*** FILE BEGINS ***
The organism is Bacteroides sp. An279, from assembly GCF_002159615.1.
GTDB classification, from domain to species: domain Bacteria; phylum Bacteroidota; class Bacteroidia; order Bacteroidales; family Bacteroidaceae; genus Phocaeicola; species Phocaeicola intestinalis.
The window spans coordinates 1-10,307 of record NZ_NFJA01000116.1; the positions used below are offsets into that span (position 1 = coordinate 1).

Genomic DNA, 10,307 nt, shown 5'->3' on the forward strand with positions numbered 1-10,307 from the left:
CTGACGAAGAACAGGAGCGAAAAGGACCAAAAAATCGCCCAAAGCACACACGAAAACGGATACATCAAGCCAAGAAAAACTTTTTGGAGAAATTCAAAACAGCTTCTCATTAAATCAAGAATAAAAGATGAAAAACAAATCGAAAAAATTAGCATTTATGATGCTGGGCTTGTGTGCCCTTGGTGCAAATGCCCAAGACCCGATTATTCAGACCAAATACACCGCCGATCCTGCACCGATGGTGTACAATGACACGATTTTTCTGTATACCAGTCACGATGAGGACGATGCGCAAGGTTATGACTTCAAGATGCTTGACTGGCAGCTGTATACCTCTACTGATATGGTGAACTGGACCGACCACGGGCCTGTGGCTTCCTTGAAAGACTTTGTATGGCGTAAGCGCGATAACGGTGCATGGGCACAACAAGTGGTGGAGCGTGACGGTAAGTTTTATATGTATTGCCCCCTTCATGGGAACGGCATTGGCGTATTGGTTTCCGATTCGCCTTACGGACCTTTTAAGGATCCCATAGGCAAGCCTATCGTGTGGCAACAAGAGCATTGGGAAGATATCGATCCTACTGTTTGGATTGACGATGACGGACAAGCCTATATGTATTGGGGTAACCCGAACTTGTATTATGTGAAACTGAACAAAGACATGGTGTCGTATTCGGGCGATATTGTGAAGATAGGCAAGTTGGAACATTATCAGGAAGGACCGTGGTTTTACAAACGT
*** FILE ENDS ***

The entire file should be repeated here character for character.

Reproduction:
The organism is Bacteroides sp. An279, from assembly GCF_002159615.1.
GTDB classification, from domain to species: domain Bacteria; phylum Bacteroidota; class Bacteroidia; order Bacteroidales; family Bacteroidaceae; genus Phocaeicola; species Phocaeicola intestinalis.
The window spans coordinates 1-10,307 of record NZ_NFJA01000116.1; the positions used below are offsets into that span (position 1 = coordinate 1).

Genomic DNA, 10,307 nt, shown 5'->3' on the forward strand with positions numbered 1-10,307 from the left:
CTGACGAAGAACAGGAGCGAAAAGGACCAAAAAATCGCCCAAAGCACACACGAAAACGGATACATCAAGCCAAGAAAAACTTTTTGGAGAAATTCAAAACAGCTTCTCATTAAATCAAGAATAAAAGATGAAAAACAAATCGAAAAAATTAGCATTTATGATGCTGGGCTTGTGTGCCCTTGGTGCAAATGCCCAAGACCCGATTATTCAGACCAAATACACCGCCGATCCTGCACCGATGGTGTACAATGACACGATTTTTCTGTATACCAGTCACGATGAGGACGATGCGCAAGGTTATGACTTCAAGATGCTTGACTGGCAGCTGTATACCTCTACTGATATGGTGAACTGGACCGACCACGGGCCTGTGGCTTCCTTGAAAGACTTTGTATGGCGTAAGCGCGATAACGGTGCATGGGCACAACAAGTGGTGGAGCGTGACGGTAAGTTTTATATGTATTGCCCCCTTCATGGGAACGGCATTGGCGTATTGGTTTCCGATTCGCCTTACGGACCTTTTAAGGATCCCATAGGCAAGCCTATCGTGTGGCAACAAGAGCATTGGGAAGATATCGATCCTACTGTTTGGATTGACGATGACGGACAAGCCTATATGTATTGGGGTAACCCGAACTTGTATTATGTGAAACTGAACAAAGACATGGTGTCGTATTCGGGCGATATTGTGAAGATAGGCAAGTTGGAACATTATCAGGAAGGACCGTGGTTTTACAAACGT